Zizka, John

The Columbia Encyclopedia, 6th ed.

Zizka, John

John Zizka (zĬs´kə), Czech Jan Žižka (yän zhēsh´kä), d. 1424, Bohemian military leader and head of the Hussite forces during the anti-Hussite crusades of Holy Roman Emperor Sigismund. Before the Hussite Wars, which gave his military genius the opportunity to develop fully, Zizka served under various lords; he fought (1410) on the Polish side in the battle of Tannenberg, in which the Teutonic Knights were defeated. When the Hussite Wars broke out in 1420, Zizka was about 60 years old and blind in one eye. Having joined the Taborites (the radical Hussite wing), Zizka made Tábor in Bohemia into an almost impregnable fortress and led (July, 1420) the Taborite troops in their victory over Sigismund at Visehrad (now a part of Prague). In the following years he successfully withstood the anti-Hussite crusades and took one Catholic stronghold after another, continuing to command in person although he had become totally blind in 1421. He did not agree with the extreme religious views of the Taborites, and in 1423 formed his own Hussite wing, which, however, remained in close alliance with the Taborites. In the same year the tension between the Taborites and the moderate Utraquists, whose stronghold was at Prague, flared into open conflict, and late in 1424, Zizka led his army against Prague in order to compel that city to adhere to his uncompromising anti-Catholic policy. An armistice averted the outbreak of civil war between the two Hussite parties, which then decided on a joint expedition into Moravia under Zizka's command. Zizka died suddenly during the campaign. Although Zizka's fame is overshadowed by that of other commanders, he ranks with the great military innovators of all time. The bulk of his army consisted of peasants and townspeople, untrained in arms. Zizka did not attempt to make them adopt the conventional armament and tactics of the time, but let them make use of such weapons as iron-tipped flails and armored farm wagons, surmounted by small cannons of the howitzer type. His armored wagons, when used for offense, easily broke through the enemy lines, firing as they went, and thus enabled him to cut superior forces into pieces. When used for defense, the wagons were arranged into an impregnable barrier surrounding the foot soldiers; they also served to transport his men. Zizka thus fully anticipated the principles of tank warfare.

Notes for this article

Add a new note
If you are trying to select text to create highlights or citations, remember that you must now click or tap on the first word, and then click or tap on the last word.
One moment ...
Default project is now your active project.
Project items
Notes
Cite this article

Cited article

Style
Citations are available only to our active members.
Buy instant access to cite pages or passages in MLA 8, MLA 7, APA and Chicago citation styles.

(Einhorn, 1992, p. 25)

(Einhorn 25)

(Einhorn 25)

1. Lois J. Einhorn, Abraham Lincoln, the Orator: Penetrating the Lincoln Legend (Westport, CT: Greenwood Press, 1992), 25, http://www.questia.com/read/27419298.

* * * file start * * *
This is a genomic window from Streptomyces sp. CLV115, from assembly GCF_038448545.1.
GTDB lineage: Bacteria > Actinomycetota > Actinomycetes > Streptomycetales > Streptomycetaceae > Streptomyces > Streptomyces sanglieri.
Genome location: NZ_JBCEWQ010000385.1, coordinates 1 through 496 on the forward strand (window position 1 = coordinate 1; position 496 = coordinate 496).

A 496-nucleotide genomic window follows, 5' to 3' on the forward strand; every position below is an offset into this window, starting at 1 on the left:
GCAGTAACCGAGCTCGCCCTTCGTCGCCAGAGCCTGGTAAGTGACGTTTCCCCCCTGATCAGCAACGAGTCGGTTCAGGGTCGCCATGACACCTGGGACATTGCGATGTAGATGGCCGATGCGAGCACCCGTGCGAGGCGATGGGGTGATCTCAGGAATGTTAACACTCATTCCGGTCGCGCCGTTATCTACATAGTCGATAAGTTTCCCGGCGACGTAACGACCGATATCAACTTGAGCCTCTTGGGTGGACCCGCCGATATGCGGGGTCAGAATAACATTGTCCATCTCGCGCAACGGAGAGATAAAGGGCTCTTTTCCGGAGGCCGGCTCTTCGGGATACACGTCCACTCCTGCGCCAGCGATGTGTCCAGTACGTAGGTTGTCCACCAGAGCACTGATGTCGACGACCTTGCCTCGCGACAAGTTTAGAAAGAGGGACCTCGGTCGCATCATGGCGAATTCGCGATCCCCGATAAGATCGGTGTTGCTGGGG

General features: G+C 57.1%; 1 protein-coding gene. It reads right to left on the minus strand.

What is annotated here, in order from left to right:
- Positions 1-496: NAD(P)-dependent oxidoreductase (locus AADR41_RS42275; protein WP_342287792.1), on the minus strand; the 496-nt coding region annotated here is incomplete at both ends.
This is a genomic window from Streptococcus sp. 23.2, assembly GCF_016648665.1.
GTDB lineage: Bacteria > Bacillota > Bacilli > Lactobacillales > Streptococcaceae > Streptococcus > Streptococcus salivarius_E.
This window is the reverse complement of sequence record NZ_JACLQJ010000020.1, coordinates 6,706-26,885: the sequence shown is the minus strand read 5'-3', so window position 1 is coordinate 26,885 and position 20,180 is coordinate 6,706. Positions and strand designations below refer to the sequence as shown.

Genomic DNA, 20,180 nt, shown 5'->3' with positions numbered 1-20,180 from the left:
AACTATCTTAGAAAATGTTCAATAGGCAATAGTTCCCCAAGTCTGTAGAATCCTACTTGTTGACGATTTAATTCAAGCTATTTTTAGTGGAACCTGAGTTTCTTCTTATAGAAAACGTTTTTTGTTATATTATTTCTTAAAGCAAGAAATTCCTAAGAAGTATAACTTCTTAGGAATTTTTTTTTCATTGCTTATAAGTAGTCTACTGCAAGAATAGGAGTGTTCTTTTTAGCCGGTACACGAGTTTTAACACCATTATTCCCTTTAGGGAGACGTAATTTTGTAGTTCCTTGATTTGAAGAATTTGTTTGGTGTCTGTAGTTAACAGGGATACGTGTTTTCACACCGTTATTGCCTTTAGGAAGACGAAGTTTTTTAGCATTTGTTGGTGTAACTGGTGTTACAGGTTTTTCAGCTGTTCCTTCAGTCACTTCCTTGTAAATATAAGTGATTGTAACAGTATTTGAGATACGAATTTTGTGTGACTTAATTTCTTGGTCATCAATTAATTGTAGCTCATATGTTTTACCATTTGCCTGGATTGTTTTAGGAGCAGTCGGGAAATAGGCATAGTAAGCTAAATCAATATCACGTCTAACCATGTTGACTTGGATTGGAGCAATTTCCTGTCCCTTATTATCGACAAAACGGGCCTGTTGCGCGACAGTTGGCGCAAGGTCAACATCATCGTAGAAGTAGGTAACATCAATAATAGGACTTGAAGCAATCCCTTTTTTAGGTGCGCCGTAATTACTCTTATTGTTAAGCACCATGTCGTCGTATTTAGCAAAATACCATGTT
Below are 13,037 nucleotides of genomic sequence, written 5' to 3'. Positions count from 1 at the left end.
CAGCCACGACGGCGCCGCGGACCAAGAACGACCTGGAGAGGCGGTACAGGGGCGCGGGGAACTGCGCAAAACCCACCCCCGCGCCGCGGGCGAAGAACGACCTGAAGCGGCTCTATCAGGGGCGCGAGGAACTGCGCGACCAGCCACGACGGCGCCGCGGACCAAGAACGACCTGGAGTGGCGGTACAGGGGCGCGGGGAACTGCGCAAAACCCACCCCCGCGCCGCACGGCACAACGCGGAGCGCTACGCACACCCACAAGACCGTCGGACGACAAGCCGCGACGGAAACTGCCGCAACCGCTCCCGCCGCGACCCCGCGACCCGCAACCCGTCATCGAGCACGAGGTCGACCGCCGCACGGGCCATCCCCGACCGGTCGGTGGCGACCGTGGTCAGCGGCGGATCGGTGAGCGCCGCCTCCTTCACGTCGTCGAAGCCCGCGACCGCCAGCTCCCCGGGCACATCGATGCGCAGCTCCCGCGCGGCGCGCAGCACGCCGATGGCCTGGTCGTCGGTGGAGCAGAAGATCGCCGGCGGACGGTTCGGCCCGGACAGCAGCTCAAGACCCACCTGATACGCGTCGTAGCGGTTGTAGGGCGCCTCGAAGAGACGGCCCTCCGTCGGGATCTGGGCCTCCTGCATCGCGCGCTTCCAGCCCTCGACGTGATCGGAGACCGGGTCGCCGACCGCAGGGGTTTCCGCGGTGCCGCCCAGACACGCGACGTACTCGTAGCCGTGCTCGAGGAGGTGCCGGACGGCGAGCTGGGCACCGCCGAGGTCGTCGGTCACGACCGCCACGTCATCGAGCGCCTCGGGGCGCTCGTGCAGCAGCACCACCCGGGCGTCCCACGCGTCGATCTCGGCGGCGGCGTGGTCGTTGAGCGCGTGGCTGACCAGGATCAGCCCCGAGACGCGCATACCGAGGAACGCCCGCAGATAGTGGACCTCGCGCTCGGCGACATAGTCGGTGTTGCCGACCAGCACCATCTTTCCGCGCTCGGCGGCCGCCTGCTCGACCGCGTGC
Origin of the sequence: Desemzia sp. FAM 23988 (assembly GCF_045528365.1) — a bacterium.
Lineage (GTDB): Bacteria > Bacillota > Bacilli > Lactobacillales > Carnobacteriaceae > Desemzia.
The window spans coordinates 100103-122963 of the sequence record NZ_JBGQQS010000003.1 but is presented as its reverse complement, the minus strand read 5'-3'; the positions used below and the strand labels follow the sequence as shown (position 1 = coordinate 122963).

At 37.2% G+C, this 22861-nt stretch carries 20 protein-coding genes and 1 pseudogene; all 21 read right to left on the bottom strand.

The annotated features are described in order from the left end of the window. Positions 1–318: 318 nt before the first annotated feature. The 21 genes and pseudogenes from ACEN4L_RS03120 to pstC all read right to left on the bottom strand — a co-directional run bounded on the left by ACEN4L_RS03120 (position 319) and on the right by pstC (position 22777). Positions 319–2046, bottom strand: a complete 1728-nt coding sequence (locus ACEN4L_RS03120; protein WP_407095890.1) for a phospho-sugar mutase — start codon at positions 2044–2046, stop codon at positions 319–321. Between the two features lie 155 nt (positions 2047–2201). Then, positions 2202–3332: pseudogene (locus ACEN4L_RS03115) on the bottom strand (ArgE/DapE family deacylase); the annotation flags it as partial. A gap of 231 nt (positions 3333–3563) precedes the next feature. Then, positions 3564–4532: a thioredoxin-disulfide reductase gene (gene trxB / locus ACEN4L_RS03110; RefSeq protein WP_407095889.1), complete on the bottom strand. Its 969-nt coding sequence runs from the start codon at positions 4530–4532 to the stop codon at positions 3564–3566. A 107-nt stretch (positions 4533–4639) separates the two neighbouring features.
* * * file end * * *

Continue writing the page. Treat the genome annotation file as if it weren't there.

Note: primary sources have slightly different requirements for citation. Please see these guidelines for more information.

Cited article

Zizka, John
Settings

Settings

Typeface
Text size Smaller Larger Reset View mode
Search within

Search within this article

Look up

Look up a word

  • Dictionary
  • Thesaurus
Please submit a word or phrase above.
Print this page

Print this page

Why can't I print more than one page at a time?

Help
Full screen
Items saved from this article
  • Highlights & Notes
  • Citations
Some of your highlights are legacy items.

Highlights saved before July 30, 2012 will not be displayed on their respective source pages.

You can easily re-create the highlights by opening the book page or article, selecting the text, and clicking “Highlight.”

matching results for page

    Questia reader help

    How to highlight and cite specific passages

    1. Click or tap the first word you want to select.
    2. Click or tap the last word you want to select, and you’ll see everything in between get selected.
    3. You’ll then get a menu of options like creating a highlight or a citation from that passage of text.

    OK, got it!

    Cited passage

    Style
    Citations are available only to our active members.
    Buy instant access to cite pages or passages in MLA 8, MLA 7, APA and Chicago citation styles.

    "Portraying himself as an honest, ordinary person helped Lincoln identify with his audiences." (Einhorn, 1992, p. 25).

    "Portraying himself as an honest, ordinary person helped Lincoln identify with his audiences." (Einhorn 25)

    "Portraying himself as an honest, ordinary person helped Lincoln identify with his audiences." (Einhorn 25)

    "Portraying himself as an honest, ordinary person helped Lincoln identify with his audiences."1

    1. Lois J. Einhorn, Abraham Lincoln, the Orator: Penetrating the Lincoln Legend (Westport, CT: Greenwood Press, 1992), 25, http://www.questia.com/read/27419298.

    Cited passage

    Thanks for trying Questia!

    Please continue trying out our research tools, but please note, full functionality is available only to our active members.

    Your work will be lost once you leave this Web page.

    Buy instant access to save your work.

    Already a member? Log in now.

    Search by... Author
    Show... All Results Primary Sources Peer-reviewed

    Oops!

    An unknown error has occurred. Please click the button below to reload the page. If the problem persists, please try again in a little while.